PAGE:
The Russian biochemist Boris Belousov had performed experiments with similar results, but could not get his papers published because of the contemporary prejudice that any such thing violated the second law of thermodynamics.
Although published before the structure and role of DNA was understood, Turing's work on morphogenesis remains relevant today and is considered a seminal piece of work in mathematical biology.
Further research in the area suggests that Turing's work can partially explain the growth of 'feathers, hair follicles, the branching pattern of lungs, and even the left-right asymmetry that puts the heart on the left side of the chest.'
found that in mice, removal of Hox genes causes an increase in the number of digits without an increase in the overall size of the limb, suggesting that Hox genes control digit formation by tuning the wavelength of a Turing-type mechanism.
Initial committal proceedings for the trial were held on 27 February during which Turing's solicitor 'reserved his defence', i.e., did not argue or provide evidence against the allegations.
Turing's conviction led to the removal of his security clearance and barred him from continuing with his cryptographic consultancy for the Government Communications Headquarters (GCHQ), the British signals intelligence agency that had evolved from GC&CS in 1946, though he kept his academic job.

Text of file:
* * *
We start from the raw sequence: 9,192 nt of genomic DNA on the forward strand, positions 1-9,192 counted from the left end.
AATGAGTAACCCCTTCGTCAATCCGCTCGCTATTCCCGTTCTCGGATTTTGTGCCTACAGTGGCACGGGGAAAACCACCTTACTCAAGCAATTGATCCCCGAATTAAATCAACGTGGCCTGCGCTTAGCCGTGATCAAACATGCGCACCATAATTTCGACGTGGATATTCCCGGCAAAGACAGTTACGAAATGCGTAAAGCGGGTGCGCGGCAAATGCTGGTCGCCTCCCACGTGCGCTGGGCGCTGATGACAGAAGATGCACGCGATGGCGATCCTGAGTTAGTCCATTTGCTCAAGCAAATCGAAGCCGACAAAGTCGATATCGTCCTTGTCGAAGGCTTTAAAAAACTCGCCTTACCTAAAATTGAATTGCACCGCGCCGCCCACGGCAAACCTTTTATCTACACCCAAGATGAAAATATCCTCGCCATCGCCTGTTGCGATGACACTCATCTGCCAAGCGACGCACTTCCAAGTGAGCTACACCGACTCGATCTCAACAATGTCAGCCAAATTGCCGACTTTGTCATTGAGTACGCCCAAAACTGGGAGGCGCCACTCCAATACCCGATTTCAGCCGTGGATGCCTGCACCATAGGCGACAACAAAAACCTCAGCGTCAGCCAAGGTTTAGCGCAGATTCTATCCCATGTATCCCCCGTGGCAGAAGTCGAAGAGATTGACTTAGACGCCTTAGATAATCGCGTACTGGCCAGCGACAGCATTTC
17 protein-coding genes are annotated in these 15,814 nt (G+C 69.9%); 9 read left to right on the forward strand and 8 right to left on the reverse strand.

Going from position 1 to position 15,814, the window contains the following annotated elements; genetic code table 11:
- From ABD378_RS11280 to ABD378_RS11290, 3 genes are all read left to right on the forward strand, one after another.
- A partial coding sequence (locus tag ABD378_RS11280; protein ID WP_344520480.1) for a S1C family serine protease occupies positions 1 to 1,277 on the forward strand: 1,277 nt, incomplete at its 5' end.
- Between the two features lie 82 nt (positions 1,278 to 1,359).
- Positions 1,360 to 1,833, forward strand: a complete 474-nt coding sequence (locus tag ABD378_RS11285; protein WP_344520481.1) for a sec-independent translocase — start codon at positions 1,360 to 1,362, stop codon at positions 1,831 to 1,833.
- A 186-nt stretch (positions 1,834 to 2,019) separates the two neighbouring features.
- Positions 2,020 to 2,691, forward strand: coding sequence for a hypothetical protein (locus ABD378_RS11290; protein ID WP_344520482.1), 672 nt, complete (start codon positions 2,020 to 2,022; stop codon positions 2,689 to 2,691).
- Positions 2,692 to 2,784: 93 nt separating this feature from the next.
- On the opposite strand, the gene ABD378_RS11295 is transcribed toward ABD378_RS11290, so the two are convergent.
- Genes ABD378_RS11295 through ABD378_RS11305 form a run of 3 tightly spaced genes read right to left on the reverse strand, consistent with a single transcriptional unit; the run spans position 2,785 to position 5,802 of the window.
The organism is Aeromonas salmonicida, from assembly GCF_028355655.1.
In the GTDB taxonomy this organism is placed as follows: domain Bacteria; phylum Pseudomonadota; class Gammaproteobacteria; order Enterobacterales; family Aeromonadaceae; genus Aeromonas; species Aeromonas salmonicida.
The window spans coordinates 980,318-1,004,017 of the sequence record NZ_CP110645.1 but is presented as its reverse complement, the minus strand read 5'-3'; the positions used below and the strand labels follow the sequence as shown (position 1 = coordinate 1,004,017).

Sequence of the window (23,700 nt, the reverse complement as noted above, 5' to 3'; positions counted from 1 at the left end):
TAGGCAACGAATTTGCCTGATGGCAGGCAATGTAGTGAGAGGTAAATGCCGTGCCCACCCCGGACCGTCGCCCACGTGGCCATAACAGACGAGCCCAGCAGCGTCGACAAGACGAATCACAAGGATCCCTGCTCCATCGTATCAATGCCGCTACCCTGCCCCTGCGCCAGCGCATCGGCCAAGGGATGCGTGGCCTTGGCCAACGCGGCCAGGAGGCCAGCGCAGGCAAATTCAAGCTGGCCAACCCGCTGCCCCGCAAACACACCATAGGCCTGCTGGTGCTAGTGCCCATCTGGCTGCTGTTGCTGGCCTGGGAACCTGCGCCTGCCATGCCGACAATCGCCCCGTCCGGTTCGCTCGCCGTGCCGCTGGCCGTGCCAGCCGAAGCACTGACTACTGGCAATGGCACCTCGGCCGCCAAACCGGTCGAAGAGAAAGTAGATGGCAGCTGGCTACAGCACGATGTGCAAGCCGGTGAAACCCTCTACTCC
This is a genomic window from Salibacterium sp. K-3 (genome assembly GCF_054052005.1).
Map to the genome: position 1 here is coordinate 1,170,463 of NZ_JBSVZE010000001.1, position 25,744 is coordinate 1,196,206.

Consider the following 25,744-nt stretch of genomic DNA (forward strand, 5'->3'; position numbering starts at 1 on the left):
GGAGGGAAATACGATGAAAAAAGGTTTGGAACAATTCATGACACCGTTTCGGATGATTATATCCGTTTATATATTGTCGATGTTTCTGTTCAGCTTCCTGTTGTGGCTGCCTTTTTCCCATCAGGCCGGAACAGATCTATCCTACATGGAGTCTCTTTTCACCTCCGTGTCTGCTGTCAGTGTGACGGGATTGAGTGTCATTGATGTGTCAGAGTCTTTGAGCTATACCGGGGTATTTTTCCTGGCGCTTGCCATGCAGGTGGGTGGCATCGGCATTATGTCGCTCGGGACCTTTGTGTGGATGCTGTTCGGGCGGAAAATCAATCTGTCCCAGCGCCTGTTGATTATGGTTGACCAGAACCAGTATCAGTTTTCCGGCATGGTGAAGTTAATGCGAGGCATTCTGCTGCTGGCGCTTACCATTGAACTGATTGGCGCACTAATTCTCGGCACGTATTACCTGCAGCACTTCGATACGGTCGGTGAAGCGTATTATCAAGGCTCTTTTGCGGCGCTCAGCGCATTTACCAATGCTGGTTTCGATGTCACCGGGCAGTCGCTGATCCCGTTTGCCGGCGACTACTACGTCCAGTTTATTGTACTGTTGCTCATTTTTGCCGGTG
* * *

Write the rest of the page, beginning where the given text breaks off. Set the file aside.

Both men noted that (in Leavitt's words) he took 'an especially keen pleasure in the scene where the Wicked Queen immerses her apple in the poisonous brew'.
He suggested an alternative explanation for the cause of Turing's death: the accidental inhalation of cyanide fumes from an apparatus used to electroplate gold onto spoons.
In addition, Turing had reportedly borne his legal setbacks and hormone treatment (which had been discontinued a year previously) 'with good humour' and had shown no sign of despondency prior to his death.
Biographer Andrew Hodges theorised that Turing arranged the delivery of the equipment in order to deliberately allow his mother plausible deniability with regard to any suicide claims.
According to the conspiracy theory, it is possible that the secret services considered him too great a security risk and assassinated one of the most brilliant minds in their employ.
While Turing was dealt with under the law of the time and we can't put the clock back, his treatment was of course utterly unfair and I am pleased to have the chance to say how deeply sorry I and we all are for what happened to him ...